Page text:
White House: Trump didn’t know of Flynn plan to register as foreign agent

President Trump was not aware that ousted national security adviser Michael Flynn would likely have to register as an agent of a foreign government for his lobbying work during the campaign, the White House said Friday.

“No,” press secretary Sean Spicer said when asked whether Trump was informed of the arrangement. 

“This was a personal matter; it’s not a business matter. It’s not something that would be appropriate for a government entity to give someone guidance on when they should file as a private citizen,” he added. 


The spokesman also disputed the notion Trump should not have hired Flynn because of his lobbying on behalf of Turkish interests.

"What dealings are you referring to? The fact that he had a client?” Spicer asked. “He was also the head of the Defense Intelligence Agency ... 40 years in the military … He has impeccable credentials.”

The White House is defending its handling of the situation after The Associated Press reported that Trump’s transition team was told Flynn would probably have to register with the federal government for his work on behalf of a firm owned by a Turkish businessman with close ties to his country’s government.

Spicer said Thursday, before the report was published, that Trump was unaware that Flynn was acting as a foreign agent when he picked him as national security adviser. 

“I don’t believe that was known,” the spokesman said.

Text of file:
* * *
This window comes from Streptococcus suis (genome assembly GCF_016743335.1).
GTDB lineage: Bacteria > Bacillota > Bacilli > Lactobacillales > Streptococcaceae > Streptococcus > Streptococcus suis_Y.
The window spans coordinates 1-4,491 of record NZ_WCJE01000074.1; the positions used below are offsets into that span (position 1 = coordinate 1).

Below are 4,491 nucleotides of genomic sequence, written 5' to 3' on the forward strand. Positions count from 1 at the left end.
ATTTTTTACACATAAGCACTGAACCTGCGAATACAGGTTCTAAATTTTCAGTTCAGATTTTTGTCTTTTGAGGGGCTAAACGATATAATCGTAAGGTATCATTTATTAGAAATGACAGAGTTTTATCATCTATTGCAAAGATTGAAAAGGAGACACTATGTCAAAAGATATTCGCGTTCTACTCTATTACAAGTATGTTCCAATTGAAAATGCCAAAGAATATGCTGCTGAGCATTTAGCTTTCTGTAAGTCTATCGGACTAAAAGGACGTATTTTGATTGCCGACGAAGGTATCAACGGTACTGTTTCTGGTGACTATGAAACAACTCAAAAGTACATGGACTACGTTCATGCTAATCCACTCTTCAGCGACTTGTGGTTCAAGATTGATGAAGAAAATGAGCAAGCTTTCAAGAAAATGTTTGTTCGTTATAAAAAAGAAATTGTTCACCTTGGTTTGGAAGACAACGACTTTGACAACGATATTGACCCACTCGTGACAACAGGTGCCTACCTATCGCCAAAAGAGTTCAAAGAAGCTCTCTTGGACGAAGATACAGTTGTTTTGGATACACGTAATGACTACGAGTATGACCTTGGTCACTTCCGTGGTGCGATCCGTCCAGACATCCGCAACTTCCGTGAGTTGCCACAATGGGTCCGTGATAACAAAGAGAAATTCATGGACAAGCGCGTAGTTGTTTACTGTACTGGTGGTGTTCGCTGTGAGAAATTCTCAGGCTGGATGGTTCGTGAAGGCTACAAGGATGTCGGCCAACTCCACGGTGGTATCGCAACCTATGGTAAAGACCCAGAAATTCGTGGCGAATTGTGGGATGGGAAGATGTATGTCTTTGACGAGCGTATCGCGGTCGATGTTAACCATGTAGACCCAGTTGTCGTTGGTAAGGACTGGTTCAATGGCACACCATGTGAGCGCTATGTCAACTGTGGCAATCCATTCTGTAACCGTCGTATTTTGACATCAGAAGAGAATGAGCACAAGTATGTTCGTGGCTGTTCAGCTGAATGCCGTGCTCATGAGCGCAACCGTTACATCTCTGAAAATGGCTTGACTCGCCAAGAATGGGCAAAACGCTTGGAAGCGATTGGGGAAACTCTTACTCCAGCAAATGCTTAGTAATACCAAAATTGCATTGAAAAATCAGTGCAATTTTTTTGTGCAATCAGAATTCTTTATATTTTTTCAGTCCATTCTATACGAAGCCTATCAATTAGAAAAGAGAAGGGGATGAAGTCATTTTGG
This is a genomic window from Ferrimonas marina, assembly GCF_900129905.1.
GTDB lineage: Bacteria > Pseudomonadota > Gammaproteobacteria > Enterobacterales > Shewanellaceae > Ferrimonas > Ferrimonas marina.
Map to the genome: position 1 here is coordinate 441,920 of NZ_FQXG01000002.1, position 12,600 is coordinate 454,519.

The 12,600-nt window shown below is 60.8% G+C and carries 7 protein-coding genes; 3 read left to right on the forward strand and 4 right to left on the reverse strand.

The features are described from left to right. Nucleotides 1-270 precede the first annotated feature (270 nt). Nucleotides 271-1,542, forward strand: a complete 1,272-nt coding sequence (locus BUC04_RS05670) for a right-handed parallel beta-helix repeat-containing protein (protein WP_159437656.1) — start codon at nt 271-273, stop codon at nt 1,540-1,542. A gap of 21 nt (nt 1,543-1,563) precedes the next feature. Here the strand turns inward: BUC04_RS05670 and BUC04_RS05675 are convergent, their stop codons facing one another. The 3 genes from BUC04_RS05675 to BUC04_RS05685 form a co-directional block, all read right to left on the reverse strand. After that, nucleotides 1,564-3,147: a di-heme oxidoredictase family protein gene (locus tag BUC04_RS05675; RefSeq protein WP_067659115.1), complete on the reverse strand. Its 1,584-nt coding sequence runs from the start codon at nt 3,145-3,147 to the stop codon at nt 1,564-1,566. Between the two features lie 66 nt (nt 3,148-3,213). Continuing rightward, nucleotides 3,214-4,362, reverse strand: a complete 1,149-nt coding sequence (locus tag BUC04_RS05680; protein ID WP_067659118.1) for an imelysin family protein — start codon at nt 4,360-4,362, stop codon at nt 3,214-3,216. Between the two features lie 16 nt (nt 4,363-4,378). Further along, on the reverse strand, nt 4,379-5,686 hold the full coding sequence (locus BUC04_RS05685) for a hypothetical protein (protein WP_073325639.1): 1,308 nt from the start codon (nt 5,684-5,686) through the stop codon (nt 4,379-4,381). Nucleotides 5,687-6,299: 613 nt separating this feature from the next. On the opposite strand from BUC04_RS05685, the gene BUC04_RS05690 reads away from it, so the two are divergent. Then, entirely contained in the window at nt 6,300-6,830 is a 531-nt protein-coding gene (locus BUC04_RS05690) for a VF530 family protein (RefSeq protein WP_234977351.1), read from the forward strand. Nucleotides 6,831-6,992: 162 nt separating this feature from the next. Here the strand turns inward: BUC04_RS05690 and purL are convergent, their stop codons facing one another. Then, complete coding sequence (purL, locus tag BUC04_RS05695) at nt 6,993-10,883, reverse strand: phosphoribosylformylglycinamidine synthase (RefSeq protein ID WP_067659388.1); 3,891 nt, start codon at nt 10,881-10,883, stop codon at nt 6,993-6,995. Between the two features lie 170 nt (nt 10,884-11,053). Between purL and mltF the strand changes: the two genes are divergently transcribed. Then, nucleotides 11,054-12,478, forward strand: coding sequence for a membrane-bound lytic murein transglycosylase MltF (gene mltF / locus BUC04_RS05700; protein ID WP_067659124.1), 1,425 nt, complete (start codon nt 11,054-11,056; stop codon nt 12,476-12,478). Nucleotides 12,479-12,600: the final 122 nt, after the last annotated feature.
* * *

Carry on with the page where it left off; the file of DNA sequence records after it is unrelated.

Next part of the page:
Flynn filed paperwork Wednesday with the Justice Department to officially register as a foreign agent, admitting he may have done work that benefited the Turkish government.


His firm, Flynn Intel Group, earned $530,000 from the contract with Inovo BV, a Dutch consulting firm run by Kamil Alptekin, who also heads the Turkish-American Business Council.

The contract involved conducting "intelligence" and making a documentary about Turkish cleric Fethullah Gülen, who is exiled in Pennsylvania and wanted by the Turkish government. 

Firms must file with the Justice Department if they conduct lobbying, consulting or public relations work on behalf of a foreign government, or an individual or entity funded or influenced by one.

Flynn Intel Group had registered its work for Inovo under the domestic lobbying law, but the new disclosures on Wednesday provided more details.

The arrangement has raised new questions about whether the retired Army lieutenant general had conflicts of interest while he served as an volunteer adviser and surrogate to the Trump campaign. 

While Flynn was on the firm's payroll, potentially doing work to benefit Turkey, he was attending the Trump campaign's intelligence briefings, according to NBC News.

Flynn resigned last month after it was revealed that he misled Vice President Pence and other senior officials about the nature of his discussions with the Russian ambassador to the U.S. before Trump's inauguration.

“I think it is an affirmation of the president’s decision to ask Gen. Flynn to resign,” Pence said when asked about Flynn's lobbying in an interview with Fox News.

The vice president added that he was unaware of Flynn’s lobbying work until his filing was reported this week. 

Spicer shot down questions from reporters on Friday about whether all new officials had been properly vetted, in light of the undisclosed Flynn work.

The president, Spicer said, "ran on a commitment to draining the swamp. He has been very committed to making sure we institute high standards here and we're held to them."

"If somebody does something that is not in keeping with the president's standards that he has set for every single person in the administration, they will be let go," he added.

- Updated at 4:53 p.m.